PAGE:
Given the total amount of matching [true positive (TP), true negative (TN)] and mismatching [false positive (FP), false negative (FN)] digits after comparing two binary vectors allows calculating common performance estimates:

display math

This value indicates the closeness of the measurement to the reference value (e.g. human observer).

display math

This value indicates the replicability of the measurement (Joint Committee for Guides in Metrology 2008).

display math

This value indicates the likelihood of positive events to be found.

display math

This value indicates the likelihood of negative events to be found.

display math

This value equilibrates misleading sensitivity and specificity trends on imbalanced data sets.

Referring to Fig. 5, these performance estimates were exemplarily used to contrast the integration of both camera signals via the logic AND operator (γ) with that via the logic OR operator (δ) as well as the single source approaches (α, β). Sensitivity and specificity are known to produce inflated performance estimates on imbalanced data sets and were thus combined (balanced accuracy). A corresponding example is shown in Table 2. It can be concluded that the data integration of both camera signals via the logic AND operator (Ref vs. γ) clearly outperforms a single-camera approach (Ref vs. α, Ref vs. β) independent of the applied performance estimate (Fig. 5c, left panel). This does not hold for the data integration via the logic OR operator (Ref vs. δ). In terms of the total number of matching (true: TP + TN) and mismatching (false: FP + FN) digits the logic AND integration (Ref vs. γ) shows a larger compliance to the reference vector (Fig. 5c, right panel) than the logic OR integration (Ref vs. δ).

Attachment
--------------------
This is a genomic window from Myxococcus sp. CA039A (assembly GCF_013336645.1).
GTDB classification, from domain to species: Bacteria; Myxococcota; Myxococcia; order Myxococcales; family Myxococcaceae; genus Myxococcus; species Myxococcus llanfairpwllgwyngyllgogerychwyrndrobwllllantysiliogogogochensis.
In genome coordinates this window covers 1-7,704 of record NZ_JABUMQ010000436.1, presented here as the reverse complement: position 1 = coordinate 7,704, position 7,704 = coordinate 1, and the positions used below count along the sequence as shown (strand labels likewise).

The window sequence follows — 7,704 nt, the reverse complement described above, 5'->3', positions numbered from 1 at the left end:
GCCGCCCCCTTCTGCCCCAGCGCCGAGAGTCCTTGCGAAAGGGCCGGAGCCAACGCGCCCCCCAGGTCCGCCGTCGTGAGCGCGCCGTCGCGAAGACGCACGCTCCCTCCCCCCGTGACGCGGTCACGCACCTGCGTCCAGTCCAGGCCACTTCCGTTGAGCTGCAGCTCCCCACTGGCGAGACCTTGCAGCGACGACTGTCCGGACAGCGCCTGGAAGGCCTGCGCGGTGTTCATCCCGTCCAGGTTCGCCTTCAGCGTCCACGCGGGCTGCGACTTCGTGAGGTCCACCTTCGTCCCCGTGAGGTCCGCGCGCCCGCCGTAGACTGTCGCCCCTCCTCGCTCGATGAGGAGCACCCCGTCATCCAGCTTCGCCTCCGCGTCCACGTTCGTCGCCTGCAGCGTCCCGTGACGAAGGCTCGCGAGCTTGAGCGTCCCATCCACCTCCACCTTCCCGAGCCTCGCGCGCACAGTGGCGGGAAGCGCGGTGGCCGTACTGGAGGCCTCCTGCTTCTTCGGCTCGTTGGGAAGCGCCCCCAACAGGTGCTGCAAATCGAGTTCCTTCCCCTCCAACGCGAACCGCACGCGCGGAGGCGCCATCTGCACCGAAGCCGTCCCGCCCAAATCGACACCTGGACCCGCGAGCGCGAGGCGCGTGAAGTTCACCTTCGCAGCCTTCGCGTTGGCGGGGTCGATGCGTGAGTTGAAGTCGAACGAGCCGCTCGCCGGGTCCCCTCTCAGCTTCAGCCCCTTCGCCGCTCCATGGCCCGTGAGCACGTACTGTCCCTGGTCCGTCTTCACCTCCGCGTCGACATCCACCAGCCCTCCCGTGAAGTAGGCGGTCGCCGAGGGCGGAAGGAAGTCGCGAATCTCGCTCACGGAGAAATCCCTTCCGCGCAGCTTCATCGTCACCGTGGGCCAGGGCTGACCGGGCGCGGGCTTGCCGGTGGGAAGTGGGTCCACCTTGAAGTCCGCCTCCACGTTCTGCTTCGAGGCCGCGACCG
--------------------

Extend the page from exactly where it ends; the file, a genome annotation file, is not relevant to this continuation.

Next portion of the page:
Table 2. Inflated performance estimates on imbalanced data sets